Publisher’s Description: In The Labor of Faith Judith Casselberry examines the material and spiritual labor of the women of the Church of Our Lord Jesus Christ of the Apostolic Faith, Inc., which is based in Harlem and one of the oldest and largest historically Black Pentecostal denominations in the United States. This male-headed church only functions through the work of the church’s women, who, despite making up three-quarters of its adult membership, hold no formal positions of power. Casselberry shows how the women negotiate this contradiction by using their work to produce and claim a spiritual authority that provides them with a particular form of power. She also emphasizes how their work in the church is as significant, labor intensive, and critical to their personhood, family, and community as their careers, home and family work, and community service are. Focusing on the circumstances of producing a holy black female personhood, Casselberry reveals the ways twenty-first-century women’s spiritual power operates and resonates with meaning in Pentecostal, female-majority, male-led churches.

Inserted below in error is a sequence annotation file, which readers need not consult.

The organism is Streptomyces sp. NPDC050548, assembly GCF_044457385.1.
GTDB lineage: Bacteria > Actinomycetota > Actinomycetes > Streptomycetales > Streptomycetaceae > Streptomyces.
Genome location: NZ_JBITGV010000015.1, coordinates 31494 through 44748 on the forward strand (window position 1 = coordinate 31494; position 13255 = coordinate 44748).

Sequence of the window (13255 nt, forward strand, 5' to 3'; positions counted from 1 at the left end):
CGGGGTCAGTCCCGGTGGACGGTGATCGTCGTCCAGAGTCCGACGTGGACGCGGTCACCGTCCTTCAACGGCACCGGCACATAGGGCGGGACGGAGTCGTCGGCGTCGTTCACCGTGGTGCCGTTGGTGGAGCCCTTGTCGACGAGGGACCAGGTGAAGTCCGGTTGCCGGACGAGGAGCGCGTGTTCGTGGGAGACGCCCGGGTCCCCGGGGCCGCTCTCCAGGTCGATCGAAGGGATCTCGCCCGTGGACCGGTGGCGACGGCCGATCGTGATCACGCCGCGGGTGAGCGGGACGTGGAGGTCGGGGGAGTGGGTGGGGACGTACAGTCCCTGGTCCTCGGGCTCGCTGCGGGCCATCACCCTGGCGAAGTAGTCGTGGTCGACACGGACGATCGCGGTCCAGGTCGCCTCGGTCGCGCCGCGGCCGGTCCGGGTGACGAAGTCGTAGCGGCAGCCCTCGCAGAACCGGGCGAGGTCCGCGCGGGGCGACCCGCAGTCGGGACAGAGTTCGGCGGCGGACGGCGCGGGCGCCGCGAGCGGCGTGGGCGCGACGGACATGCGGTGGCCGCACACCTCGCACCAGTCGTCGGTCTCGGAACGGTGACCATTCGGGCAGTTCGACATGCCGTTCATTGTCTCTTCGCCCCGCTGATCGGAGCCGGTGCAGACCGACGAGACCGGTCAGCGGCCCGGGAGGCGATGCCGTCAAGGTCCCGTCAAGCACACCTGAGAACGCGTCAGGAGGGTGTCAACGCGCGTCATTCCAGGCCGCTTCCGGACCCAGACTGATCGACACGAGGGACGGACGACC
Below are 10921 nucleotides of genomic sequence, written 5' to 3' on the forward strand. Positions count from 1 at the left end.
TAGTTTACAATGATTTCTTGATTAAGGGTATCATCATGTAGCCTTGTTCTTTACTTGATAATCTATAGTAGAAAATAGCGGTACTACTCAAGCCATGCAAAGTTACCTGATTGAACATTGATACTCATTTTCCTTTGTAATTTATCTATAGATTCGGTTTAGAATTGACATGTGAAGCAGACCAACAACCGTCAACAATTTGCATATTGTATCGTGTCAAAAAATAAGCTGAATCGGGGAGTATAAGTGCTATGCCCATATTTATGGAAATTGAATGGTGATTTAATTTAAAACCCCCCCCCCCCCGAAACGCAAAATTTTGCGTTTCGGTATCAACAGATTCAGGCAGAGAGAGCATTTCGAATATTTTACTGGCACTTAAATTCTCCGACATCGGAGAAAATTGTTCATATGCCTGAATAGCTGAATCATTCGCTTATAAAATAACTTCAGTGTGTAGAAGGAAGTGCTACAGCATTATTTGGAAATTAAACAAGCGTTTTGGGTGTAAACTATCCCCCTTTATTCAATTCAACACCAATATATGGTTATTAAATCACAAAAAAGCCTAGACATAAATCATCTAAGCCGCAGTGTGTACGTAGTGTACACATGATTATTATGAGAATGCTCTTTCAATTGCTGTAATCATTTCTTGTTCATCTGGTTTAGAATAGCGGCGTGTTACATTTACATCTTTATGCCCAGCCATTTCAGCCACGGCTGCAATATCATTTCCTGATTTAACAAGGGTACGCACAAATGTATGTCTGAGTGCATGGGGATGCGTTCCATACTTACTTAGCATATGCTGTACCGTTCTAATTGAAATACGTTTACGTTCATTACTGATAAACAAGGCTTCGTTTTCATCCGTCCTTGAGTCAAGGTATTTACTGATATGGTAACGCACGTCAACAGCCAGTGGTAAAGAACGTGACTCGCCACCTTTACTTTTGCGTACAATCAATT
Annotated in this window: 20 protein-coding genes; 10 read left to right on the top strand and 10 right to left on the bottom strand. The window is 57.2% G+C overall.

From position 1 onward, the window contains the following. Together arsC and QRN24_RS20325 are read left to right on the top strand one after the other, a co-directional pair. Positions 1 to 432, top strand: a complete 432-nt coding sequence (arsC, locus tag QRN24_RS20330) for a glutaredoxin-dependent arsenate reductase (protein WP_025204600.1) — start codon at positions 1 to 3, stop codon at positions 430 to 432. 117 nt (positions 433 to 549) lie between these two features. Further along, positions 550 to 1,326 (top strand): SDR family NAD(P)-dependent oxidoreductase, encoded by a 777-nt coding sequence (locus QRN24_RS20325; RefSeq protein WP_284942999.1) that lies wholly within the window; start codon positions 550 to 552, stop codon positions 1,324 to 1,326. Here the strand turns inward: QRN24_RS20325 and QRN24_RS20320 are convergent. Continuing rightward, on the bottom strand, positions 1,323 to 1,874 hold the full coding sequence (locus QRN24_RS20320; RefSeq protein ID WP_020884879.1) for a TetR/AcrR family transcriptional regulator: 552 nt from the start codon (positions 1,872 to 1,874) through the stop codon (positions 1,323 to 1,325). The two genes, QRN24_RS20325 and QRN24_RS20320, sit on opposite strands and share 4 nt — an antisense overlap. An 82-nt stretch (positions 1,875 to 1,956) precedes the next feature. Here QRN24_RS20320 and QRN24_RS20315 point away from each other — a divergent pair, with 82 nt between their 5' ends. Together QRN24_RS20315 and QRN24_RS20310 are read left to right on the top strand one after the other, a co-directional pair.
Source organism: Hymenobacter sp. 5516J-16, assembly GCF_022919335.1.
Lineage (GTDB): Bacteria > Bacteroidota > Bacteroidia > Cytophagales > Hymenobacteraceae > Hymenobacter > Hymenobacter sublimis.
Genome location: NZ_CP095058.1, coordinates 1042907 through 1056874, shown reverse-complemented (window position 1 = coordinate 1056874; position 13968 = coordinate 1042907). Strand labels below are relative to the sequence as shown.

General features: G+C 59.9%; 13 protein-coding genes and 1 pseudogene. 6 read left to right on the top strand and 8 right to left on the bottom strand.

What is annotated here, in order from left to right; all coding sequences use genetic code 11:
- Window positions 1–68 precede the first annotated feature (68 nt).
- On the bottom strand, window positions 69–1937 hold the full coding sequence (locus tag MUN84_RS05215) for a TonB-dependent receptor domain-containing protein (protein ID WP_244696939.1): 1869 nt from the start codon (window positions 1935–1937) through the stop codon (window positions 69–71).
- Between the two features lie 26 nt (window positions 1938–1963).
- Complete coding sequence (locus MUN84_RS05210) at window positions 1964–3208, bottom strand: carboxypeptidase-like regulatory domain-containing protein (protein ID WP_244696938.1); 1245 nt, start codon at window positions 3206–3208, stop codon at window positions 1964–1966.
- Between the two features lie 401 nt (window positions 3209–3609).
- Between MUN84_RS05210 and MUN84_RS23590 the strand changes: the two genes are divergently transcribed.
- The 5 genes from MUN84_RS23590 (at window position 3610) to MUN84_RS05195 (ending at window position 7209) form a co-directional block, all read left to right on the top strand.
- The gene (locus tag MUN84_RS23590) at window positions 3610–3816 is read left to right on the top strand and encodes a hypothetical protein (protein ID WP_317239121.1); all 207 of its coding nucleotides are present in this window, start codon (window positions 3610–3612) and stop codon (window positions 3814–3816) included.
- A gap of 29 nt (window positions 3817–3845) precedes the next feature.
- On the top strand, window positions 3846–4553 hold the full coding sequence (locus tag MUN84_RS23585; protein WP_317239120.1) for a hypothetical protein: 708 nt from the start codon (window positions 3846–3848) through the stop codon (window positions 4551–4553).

Excerpt: The contours of Apostolic women’s negotiations of intraracial gender politics, majority status, and the requirement that they submit to male polity within COOLJC may be better understood by examining various intersecting sites of religious, raced, and gendered experience and expression, specifically the ways women understand themselves as holy Black women in divergent contexts. This article examines three such sites: first, the church founder’s Black cultural consciousness and “vindicationist” theology, which centers women in the Black religious experience; second, the church community’s adherence to mainstream Black traditions of struggle for full societal inclusion; and third, an interpretive gap in tenets of submission, fostered by the intersection of female spiritual authority and race politics, which translates into practices of what I term “leading from the background” and “acceptable disobedience” in intra-racial gender negotiations. This article teases out Black Apostolic women’s lived experiences and expressions in differing contexts to highlight the methods employed as they navigate apparent contradictions and negotiate real conflicts at the intersections of religion, race, and gender. Interrogating these particularities shows that religion, race, and gender are co-constituted categories of identity and, “are always already inextricably linked…[and] wholly dependent on each other for their social existence and symbolic meanings” (Goldschmidt 2004: 7). Self-identification as “Black holy women” shapes, and is shaped by, the areas they identify as oppressive or empowering, as well as the ways they develop resistant, complicit, and assertive strategies for righteous living within the church community, in their professional lives, and homes. Black Apostolic women move through the world wrapped in the legacy of Black political culture while “wearing the breastplate of righteousness.